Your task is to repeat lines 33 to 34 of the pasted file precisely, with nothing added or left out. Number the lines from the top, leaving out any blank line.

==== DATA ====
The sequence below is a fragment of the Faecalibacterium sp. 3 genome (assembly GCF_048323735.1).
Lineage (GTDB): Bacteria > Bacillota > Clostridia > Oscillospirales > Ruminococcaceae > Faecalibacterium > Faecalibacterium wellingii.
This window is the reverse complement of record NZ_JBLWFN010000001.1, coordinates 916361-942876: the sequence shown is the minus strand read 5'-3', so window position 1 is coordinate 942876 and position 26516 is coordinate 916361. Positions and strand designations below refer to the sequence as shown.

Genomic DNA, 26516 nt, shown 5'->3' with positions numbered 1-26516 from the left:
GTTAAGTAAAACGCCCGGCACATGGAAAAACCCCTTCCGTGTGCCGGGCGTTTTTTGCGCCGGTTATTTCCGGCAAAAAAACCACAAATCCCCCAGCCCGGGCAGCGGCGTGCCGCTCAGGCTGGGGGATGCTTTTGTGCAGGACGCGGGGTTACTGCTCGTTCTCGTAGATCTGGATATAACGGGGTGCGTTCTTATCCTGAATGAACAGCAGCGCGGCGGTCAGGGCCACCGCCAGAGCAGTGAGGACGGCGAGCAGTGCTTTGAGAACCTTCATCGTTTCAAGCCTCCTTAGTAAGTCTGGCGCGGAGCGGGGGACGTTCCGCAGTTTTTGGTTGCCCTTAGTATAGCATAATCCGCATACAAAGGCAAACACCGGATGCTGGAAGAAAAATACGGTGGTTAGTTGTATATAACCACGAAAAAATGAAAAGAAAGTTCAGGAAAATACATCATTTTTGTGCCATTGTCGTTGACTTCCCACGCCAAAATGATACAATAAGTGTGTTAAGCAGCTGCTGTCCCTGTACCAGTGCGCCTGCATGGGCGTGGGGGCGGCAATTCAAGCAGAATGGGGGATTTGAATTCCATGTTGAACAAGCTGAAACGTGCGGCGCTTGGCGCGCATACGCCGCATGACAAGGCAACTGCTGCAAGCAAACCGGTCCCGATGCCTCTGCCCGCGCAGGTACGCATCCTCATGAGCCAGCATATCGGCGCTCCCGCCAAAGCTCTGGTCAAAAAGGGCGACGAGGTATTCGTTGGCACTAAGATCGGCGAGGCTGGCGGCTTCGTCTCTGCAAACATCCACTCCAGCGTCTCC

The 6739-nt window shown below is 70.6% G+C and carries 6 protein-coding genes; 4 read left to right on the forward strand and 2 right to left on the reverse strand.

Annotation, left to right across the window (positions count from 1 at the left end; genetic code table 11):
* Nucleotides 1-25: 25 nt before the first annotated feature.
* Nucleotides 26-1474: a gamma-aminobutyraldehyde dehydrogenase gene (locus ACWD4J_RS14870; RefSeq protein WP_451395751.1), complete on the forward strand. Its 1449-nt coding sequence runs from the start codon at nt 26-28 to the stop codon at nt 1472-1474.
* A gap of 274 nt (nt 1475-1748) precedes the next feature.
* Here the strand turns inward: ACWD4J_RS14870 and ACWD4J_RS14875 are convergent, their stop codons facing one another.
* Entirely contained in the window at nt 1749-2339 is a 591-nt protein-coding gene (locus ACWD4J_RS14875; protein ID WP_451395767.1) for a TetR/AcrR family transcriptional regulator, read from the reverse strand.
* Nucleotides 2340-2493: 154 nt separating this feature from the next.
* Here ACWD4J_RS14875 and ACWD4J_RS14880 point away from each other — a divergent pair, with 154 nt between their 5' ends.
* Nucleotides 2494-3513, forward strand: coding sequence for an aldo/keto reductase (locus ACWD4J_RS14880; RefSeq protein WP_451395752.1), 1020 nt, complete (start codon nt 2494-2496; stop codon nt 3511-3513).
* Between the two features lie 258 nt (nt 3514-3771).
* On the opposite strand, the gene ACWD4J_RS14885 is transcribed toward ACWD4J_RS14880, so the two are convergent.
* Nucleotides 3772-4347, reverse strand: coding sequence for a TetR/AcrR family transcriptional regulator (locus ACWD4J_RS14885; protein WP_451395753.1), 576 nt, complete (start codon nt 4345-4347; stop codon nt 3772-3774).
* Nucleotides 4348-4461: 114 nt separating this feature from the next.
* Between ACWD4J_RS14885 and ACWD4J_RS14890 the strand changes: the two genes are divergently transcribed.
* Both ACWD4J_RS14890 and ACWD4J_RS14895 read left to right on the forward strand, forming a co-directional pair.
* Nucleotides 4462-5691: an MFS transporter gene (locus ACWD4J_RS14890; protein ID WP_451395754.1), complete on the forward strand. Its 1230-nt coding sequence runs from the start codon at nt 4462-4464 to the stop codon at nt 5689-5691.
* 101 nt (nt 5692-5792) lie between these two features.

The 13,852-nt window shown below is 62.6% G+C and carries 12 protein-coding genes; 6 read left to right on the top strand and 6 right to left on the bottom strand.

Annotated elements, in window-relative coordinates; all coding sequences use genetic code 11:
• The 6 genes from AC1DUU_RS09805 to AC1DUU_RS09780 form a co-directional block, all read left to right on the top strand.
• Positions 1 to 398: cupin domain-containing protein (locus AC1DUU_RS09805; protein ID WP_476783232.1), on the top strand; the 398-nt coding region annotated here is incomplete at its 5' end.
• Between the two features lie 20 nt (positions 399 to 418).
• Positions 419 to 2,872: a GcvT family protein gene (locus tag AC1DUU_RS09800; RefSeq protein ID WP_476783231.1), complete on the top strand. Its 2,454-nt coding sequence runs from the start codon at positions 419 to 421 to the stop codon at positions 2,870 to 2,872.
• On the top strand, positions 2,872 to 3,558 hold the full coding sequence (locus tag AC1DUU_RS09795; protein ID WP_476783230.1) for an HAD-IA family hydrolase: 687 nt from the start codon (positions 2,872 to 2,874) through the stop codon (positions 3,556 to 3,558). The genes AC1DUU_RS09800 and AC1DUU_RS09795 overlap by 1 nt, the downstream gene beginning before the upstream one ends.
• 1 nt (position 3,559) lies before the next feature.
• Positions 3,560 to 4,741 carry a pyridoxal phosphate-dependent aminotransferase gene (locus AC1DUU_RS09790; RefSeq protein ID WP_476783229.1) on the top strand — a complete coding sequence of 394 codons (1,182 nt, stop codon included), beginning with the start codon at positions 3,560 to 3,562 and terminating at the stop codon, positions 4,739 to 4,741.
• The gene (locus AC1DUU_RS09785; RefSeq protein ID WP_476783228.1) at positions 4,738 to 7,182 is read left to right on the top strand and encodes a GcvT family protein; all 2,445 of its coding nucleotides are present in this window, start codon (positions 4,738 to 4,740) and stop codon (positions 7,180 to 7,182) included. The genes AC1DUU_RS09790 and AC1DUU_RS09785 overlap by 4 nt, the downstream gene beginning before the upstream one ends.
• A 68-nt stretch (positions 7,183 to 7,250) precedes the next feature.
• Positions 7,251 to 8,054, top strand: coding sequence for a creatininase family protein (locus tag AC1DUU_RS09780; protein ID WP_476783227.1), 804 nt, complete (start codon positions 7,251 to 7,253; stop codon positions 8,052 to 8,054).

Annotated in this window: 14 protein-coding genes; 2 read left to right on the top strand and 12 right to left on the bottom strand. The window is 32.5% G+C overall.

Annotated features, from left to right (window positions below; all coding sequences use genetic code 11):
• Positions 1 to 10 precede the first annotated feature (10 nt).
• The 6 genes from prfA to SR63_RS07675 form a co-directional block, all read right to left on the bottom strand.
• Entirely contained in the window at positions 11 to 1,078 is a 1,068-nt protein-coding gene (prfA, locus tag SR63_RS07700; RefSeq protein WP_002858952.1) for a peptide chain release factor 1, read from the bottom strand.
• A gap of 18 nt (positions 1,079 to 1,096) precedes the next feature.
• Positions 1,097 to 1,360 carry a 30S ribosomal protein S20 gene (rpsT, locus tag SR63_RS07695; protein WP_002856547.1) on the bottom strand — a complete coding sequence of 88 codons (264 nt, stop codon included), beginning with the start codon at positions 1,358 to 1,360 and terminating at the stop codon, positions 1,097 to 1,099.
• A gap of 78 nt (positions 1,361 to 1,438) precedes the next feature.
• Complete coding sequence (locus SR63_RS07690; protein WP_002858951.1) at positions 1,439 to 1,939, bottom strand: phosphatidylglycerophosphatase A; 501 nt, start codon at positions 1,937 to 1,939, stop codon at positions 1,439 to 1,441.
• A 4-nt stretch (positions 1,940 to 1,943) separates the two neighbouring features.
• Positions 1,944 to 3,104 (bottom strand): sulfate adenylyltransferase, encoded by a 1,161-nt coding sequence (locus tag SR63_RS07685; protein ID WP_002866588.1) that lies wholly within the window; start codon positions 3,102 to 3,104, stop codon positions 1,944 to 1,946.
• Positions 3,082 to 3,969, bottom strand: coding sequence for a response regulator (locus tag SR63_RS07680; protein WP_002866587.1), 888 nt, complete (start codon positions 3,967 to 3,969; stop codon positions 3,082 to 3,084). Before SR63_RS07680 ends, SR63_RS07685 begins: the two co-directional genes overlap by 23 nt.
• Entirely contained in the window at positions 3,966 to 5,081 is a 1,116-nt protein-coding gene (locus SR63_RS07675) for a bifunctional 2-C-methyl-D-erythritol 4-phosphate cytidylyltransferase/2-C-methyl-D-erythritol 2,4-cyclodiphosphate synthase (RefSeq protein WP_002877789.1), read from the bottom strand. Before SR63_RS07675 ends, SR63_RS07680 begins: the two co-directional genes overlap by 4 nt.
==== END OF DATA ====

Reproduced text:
• The gene (locus AC1DUU_RS09785; RefSeq protein ID WP_476783228.1) at positions 4,738 to 7,182 is read left to right on the top strand and encodes a GcvT family protein; all 2,445 of its coding nucleotides are present in this window, start codon (positions 4,738 to 4,740) and stop codon (positions 7,180 to 7,182) included. The genes AC1DUU_RS09790 and AC1DUU_RS09785 overlap by 4 nt, the downstream gene beginning before the upstream one ends.
• A 68-nt stretch (positions 7,183 to 7,250) precedes the next feature.